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Use Religion To Conquer Human Imperfections

Religion gives humanity an ideal — the ideal to conquer human imperfections. Religion also endows humanity with the will to live up to that ideal. The human will is molded through prayer and meditation, which are two vital limbs of religion. They enable one to discover one’s real identity. These exercises awaken the pure or higher self — the well spring of divinity that lies dormant within one’s being — and lead us to oneness with God and with all existence.

As Swami Lokeswarananda has written, religion is not a declaration of intentions; it is action to fulfill those intentions. If the intrinsic purpose of religion and religious practice is unrecognized, and we continue to cherish self-centeredness and indifference toward the rest of the world, we are rendering only lip service to our religious intentions.

The ultimate achievement of dedicated religious practice is spirituality. The concept of spirituality is derived from the existence of the ‘spirit’, which represents the essence of the human personality, the core of one’s being. Spirituality is embodied in the awakening of the Self, the Spirit — that is, the realization of one’s spiritual identity. When this happens, the self identifies itself with every living being. The Spirit is primordial; it stands supreme. According to the Bhagavad Gita, the body is like a piece of cloth, which is discarded when worn out; it is the Spirit that is permanent, and it uses the body for its own purpose in the way that it chooses. A spiritual aspirant strives to scale the Absolute through moral and spiritual growth.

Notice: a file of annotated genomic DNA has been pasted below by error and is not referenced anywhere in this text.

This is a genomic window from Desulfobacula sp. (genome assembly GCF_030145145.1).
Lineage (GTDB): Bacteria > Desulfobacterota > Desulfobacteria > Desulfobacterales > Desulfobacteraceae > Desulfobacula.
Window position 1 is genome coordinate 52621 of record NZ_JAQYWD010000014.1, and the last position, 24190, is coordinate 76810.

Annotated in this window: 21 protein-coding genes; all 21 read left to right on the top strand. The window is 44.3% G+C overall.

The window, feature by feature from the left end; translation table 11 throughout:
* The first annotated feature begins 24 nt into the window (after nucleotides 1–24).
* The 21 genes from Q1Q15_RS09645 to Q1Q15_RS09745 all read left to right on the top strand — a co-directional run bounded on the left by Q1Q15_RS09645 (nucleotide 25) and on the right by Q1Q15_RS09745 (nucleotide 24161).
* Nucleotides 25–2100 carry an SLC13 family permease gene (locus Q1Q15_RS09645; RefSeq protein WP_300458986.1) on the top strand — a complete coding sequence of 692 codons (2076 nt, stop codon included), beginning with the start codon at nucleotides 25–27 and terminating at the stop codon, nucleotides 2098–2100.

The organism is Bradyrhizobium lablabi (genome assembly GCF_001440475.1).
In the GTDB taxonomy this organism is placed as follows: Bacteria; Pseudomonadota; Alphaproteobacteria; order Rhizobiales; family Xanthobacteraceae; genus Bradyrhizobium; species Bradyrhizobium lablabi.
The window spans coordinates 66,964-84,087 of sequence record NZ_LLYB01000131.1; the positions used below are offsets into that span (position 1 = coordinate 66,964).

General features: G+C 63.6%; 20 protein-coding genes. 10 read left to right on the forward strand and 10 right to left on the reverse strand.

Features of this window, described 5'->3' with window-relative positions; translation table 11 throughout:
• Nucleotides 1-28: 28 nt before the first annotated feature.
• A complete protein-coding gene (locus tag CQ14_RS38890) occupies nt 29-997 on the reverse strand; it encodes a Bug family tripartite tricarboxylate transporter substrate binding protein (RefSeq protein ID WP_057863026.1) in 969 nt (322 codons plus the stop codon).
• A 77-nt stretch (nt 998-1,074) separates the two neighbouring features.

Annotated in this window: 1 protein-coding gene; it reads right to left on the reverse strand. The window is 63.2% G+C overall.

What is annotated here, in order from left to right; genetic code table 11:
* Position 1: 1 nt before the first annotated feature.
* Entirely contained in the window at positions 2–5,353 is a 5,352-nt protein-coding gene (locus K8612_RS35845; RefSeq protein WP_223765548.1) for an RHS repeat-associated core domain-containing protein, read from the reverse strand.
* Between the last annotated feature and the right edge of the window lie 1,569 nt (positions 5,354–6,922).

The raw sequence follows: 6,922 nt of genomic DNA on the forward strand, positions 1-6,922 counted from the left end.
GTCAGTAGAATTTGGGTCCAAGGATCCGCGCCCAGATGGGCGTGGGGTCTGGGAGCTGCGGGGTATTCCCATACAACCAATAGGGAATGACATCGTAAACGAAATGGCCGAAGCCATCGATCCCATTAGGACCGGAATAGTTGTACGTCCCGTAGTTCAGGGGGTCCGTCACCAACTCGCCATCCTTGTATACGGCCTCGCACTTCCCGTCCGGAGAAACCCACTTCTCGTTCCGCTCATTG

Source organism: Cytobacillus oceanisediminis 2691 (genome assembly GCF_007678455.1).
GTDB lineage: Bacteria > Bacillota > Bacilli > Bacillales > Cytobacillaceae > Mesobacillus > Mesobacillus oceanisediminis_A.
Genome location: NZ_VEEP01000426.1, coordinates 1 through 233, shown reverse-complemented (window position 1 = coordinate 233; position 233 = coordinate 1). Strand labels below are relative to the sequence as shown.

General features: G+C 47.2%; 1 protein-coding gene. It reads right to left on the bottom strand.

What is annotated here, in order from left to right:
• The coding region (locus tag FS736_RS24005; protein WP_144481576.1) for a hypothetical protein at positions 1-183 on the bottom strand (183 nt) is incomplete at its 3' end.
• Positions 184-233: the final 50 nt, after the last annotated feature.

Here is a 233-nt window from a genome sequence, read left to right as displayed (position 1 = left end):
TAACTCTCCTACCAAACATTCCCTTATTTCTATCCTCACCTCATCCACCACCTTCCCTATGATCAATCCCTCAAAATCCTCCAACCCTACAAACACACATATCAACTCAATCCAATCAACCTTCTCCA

Spiritual life helps one grow better and stronger till one finds oneself completely free from the fetters of ego that limit one’s being. At this stage, one discovers the well spring of joy lying deep within oneself that is constant and unaffected by external changes. The Constant, the Eternal, is in laid in the instant, the temporal. The awareness of the true nature of the Self also reveals the selflessness of the Self, which is but another face of Perfection.